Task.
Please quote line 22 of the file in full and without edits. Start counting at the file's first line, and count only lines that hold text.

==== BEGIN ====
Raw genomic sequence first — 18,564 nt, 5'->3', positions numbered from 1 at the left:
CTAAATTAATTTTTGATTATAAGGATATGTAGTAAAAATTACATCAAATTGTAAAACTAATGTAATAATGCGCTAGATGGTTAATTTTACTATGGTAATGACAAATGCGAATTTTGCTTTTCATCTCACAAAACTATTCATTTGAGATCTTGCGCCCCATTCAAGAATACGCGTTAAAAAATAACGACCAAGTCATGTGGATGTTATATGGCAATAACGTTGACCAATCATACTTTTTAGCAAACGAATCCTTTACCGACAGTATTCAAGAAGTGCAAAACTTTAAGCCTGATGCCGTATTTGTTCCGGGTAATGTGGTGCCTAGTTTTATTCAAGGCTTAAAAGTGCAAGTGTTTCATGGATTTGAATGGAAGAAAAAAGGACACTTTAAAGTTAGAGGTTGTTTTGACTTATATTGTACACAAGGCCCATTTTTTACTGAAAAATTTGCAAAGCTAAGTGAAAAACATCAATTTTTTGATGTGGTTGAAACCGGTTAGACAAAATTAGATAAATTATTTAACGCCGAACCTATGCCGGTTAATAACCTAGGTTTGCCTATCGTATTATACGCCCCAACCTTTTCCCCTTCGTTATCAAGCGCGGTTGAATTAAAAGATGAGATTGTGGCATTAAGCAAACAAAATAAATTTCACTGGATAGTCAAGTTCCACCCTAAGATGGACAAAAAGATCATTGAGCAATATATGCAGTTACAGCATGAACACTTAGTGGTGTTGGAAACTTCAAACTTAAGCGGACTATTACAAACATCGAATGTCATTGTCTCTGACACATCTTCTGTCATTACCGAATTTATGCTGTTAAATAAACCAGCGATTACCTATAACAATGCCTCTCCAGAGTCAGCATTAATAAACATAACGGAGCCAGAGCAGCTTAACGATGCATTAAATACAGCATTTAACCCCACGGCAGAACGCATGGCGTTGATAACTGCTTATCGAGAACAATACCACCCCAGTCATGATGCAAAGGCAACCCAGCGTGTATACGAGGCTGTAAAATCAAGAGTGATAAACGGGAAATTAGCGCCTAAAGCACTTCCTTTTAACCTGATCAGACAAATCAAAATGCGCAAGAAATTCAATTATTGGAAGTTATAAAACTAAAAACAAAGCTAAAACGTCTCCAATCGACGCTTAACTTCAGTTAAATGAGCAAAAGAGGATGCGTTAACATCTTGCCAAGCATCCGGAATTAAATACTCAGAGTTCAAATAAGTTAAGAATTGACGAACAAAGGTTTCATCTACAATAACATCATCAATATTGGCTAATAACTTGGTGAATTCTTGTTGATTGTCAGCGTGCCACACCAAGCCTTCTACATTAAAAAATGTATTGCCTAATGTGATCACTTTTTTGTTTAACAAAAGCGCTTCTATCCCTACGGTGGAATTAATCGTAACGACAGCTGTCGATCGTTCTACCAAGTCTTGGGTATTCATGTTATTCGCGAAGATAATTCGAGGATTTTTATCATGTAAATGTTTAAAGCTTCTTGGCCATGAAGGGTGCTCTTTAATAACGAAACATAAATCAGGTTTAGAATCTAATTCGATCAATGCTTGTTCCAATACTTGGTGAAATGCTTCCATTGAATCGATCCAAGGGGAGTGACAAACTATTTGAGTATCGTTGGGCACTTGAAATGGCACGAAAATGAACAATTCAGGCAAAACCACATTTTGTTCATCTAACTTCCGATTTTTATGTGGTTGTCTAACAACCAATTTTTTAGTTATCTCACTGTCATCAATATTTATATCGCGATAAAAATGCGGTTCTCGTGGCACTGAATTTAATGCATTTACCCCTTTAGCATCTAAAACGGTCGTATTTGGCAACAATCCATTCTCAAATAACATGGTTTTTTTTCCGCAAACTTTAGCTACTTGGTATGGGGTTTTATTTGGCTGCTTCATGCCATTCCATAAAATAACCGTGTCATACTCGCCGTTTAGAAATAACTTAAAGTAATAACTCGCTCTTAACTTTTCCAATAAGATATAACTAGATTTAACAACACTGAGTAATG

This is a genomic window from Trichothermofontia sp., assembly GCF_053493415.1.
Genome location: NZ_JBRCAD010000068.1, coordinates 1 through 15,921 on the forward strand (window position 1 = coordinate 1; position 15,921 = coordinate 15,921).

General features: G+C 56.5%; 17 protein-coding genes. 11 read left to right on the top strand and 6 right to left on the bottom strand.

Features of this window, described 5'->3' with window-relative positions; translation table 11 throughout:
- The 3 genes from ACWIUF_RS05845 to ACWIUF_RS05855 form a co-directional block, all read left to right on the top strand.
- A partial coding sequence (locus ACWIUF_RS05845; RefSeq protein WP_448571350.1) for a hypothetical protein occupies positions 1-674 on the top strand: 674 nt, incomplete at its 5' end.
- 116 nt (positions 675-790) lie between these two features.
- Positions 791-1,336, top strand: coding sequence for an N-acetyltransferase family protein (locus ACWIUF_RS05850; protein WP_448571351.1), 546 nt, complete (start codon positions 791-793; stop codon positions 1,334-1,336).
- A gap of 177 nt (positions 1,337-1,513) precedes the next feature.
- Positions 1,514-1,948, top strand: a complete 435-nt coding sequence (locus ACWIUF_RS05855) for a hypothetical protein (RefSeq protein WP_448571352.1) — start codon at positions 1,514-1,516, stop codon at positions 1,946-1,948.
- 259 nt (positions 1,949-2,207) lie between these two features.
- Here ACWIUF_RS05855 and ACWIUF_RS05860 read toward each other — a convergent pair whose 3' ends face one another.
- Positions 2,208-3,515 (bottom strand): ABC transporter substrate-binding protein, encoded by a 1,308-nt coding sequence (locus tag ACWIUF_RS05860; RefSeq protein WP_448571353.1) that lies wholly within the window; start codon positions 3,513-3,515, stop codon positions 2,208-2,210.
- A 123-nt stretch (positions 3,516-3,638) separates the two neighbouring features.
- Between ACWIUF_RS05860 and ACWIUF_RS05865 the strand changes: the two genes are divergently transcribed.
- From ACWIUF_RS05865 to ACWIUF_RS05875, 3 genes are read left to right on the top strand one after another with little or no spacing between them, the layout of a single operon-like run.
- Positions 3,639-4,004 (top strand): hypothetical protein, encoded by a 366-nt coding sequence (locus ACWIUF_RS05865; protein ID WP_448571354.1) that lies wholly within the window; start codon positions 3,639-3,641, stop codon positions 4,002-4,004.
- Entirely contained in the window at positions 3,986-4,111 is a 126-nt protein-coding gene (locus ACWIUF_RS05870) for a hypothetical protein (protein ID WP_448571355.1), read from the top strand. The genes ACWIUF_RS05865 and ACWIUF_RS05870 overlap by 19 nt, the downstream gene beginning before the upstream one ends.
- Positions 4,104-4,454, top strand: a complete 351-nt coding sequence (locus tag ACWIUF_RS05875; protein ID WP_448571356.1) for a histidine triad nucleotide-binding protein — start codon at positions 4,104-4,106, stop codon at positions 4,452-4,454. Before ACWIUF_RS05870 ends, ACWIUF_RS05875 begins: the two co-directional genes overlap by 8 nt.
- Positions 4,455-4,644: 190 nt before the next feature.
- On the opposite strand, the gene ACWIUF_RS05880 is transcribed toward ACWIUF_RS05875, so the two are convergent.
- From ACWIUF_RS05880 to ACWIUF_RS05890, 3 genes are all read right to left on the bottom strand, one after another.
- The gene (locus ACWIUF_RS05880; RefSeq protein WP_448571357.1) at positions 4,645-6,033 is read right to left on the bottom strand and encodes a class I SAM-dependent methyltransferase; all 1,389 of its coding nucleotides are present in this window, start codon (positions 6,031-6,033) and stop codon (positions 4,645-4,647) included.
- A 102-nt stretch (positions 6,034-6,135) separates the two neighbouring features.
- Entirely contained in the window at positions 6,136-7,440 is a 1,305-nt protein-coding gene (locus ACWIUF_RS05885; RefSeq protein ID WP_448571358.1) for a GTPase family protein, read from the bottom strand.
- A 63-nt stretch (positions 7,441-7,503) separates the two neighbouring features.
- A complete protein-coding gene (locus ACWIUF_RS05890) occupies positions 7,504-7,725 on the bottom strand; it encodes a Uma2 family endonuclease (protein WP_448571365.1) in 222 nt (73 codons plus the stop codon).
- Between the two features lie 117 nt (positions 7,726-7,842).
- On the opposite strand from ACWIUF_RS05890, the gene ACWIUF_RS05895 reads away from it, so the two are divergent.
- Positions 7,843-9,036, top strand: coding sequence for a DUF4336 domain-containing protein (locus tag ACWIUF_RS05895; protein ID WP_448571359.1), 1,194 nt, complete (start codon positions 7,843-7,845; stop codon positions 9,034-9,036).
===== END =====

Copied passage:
- Positions 4,455-4,644: 190 nt before the next feature.